19. On the contrary the 1982 car was a massive flop and Ligier never recovered from that. Again, what was the reason for such a sudden decline, how did they manage to botch up the car so badly after 3 seasons at the front?

Suzuka

20. The now classic, universally lauded Suzuka circuit was introduced in F1 in 1987. The media focus must've been in the Piquet/Mansell title showdown that weekend instead, but what was the perception of the track at the time? Was it received well? What did the drivers think of it? Also F1 hadn't been in Asia for a decade, must've been quite a big deal for the teams?

Feel free to post even more questions too!

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#2 kayemod

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Posted 23 October 2012 - 11:38

Where do we start? All the rest of us manage to limit ourselves to one question at a time.

#3 noikeee

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Posted 23 October 2012 - 11:42

Well sorry, this is a bit over the top perhaps. I just kept thinking of more and more stuff and went over-enthusiastic. :)

#4 Michael Ferner

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Posted 23 October 2012 - 12:36

A lot of interesting questions! Perhaps it would've been wise to split them up into several threads?

I'll give the Portuguese drivers a first shot, as I remember them well from the time they raced in Germany. I always thought EXTREMELY highly of Pedro Lamy, and although Diogo ran him fairly close (and sometimes even clearly outran him), he didn't seem to be that focused. Anyhow, I believe Castro Santos finally called it a day because of family pressure (he was supposed to run the family business, iirc), while Lamy seemed to be on his way. I never really understood why he failed to make much of an impression in F1, though the accident can't have helped much. Sure enough, Lotus was not a road to instant stardom at the time, but even so he looked a bit out of his depth. Puzzled me at the time, and I'm sure I wasn't the only one thinking that way.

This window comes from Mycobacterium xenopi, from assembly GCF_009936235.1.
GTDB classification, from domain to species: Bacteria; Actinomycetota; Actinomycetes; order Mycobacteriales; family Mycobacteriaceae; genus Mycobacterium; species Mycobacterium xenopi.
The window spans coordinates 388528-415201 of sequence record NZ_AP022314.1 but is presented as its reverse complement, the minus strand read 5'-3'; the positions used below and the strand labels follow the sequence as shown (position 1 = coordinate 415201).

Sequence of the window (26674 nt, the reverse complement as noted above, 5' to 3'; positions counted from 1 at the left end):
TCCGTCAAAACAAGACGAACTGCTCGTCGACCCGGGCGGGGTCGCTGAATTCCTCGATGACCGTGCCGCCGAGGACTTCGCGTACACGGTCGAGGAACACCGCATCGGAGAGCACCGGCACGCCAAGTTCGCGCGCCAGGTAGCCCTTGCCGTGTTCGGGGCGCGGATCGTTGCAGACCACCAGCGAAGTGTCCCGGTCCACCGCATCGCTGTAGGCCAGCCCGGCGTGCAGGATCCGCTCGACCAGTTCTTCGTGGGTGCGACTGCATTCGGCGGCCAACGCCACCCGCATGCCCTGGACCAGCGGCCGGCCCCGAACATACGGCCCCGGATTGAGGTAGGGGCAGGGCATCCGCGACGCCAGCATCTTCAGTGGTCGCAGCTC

#5 Michael Ferner

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Posted 23 October 2012 - 12:45

1) I'd like to think yes, in that some drivers can make the difference, not only in driving ability but also in terms of motivation and direction they can give to a team. Prost and Senna certainly belonged into that category, and also Niki Lauda. Boutsen and Patrese were more than competent as drivers, but not enough of a leading force to make things happen outside of the ordinary. That Renault RS engine was pretty special from the start.

2) See above. With a driver like Lauda, who they tried really hard to get, I think Renault could've made it. But with Tambay and Warwick, good as they were, there was not enough "drive" to lead the team to success.

5) About Thackwell, there's already a lot available on this board. Try the search.

#6 Steve99

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Posted 23 October 2012 - 12:45